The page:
Farewell to stress:
In fact, not being able to manage our stress will contribute to a cascade of poor health effects, raising our risk for heart disease, high blood pressure, depression, headaches, and obesity.6Health effects of poor stress management
In addition, there will be even more undesirable side effects from the poor habits we acquire when we find ourselves overwhelmed by stressful situations and people. We all know people who turn to consuming excessive alcohol, overeating, smoking, self-medicating with anti-anxiety meds, watching hours of TV, sleeping too much, losing their tempers easily, avoiding interaction with others, or taking illegal or unsafe drugs —when what they really need is an effective stress management tool.
Learning how to manage our stress effectively is one of the most powerful formulas for determining good health outcomes.7Because no matter what diet you follow, how much you exercise and what supplements you take, if you’re not managing your stress you will still be at risk for modern degenerative conditions like heart disease, diabetes, hypothyroidism and autoimmunity. Conversely, not learning this skill can have detrimental consequences. Once again, we can see that the outcomes we want are in our own control and not in our genes’ control!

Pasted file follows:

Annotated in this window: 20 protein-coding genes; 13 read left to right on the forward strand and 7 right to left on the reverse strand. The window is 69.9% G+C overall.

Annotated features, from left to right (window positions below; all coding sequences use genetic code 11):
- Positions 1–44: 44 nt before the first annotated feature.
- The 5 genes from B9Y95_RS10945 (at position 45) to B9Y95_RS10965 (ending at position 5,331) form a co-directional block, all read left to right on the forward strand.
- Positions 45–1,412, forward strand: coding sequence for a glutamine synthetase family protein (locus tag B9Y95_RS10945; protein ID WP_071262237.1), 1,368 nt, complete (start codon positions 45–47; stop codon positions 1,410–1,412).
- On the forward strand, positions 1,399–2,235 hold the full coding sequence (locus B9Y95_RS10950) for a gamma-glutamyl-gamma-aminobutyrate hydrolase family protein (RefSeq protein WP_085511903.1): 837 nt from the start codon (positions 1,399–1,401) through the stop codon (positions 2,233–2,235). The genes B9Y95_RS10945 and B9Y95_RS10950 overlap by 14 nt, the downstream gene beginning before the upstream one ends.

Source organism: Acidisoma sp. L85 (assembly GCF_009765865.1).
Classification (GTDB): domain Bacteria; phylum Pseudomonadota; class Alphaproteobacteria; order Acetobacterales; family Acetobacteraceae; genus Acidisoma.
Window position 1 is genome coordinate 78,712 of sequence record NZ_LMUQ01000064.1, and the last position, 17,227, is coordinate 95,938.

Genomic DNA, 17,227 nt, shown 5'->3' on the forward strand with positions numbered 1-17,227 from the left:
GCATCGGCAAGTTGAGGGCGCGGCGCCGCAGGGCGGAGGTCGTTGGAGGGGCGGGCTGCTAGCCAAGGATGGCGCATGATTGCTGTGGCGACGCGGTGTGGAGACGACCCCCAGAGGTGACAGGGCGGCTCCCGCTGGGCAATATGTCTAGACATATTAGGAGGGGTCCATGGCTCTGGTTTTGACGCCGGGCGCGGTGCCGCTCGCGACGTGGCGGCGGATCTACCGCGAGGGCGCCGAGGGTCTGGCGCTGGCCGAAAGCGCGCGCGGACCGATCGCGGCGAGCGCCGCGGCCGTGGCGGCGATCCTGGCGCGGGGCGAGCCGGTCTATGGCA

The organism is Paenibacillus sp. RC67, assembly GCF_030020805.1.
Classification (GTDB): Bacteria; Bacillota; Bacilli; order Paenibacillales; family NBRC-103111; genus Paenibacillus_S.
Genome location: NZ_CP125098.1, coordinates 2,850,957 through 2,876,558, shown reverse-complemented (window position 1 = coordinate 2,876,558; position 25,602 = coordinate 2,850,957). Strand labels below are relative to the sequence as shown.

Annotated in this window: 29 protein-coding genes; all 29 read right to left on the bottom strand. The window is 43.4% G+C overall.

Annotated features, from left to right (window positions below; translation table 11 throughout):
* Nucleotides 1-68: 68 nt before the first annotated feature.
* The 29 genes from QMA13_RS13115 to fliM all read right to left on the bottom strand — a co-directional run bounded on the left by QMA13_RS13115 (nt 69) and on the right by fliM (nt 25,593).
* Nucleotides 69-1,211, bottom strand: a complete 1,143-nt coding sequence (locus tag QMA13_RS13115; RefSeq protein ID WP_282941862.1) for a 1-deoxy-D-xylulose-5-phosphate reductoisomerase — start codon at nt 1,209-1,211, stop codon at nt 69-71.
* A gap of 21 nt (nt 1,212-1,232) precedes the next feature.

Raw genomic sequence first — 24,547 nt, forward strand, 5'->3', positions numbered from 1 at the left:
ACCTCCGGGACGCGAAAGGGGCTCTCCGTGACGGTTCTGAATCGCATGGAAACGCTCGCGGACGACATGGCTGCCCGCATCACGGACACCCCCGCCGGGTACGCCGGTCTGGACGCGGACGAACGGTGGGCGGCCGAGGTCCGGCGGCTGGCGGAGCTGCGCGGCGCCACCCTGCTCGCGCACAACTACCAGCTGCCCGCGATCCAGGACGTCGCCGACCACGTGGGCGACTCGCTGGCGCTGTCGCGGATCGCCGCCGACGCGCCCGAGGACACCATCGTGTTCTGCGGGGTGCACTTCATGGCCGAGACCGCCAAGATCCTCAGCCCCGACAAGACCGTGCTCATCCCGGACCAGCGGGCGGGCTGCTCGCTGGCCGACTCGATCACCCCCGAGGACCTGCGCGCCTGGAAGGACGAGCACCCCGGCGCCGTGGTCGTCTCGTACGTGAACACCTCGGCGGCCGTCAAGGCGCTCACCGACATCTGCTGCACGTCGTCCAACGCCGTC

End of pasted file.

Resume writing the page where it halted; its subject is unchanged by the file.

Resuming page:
We can learn to remove the foods that disrupt the optimal function of our genes. And we can learn to add in those nutrient-dense foods that will optimize our health outcomes. Spoiler alert: this list will not be the same for everyone! Each of us can learn how to improve our outcomes, and what we put in our mouths has a huge effect on the quality of those outcomes, regardless of our current state of health. We are still in control!
Because we live in the 21st century, we need to become aware of just how much toxic exposure we experience daily. Heavy metals, chlorine, pesticides, to name just a few — all of these can affect our gene expression and our health outcomes. Some of these toxins are unavoidable, but we can still learn to become educated consumers and avoid those toxins that we choose to. Once again, we, and not our genes, are in control!
No matter our age, we are always capable of learning something new, changing our behavior and thereby promoting the health and resilience of our brains, strengthening them against the horrors of dementia and Alzheimer’s. By attending to the neuroplasticity8Soft-Wired: How the New Science of Brain Plasticity Can Change Your Life of our brains, we will be strengthening our good genes and preventing the bad genes from getting expressed. More control for us!!
By addressing each of these pillars, we will be well on our way to aging well with confidence. Doing so will stack the odds in our favor for increasing the number of healthy years we have ahead of us, as opposed to simply increasing our lifespan. And now we know, from science, that our health and wellness outcomes will greatly depend on our own decisions and actions.
What will you decide to do in order to change your own destiny for the better this week?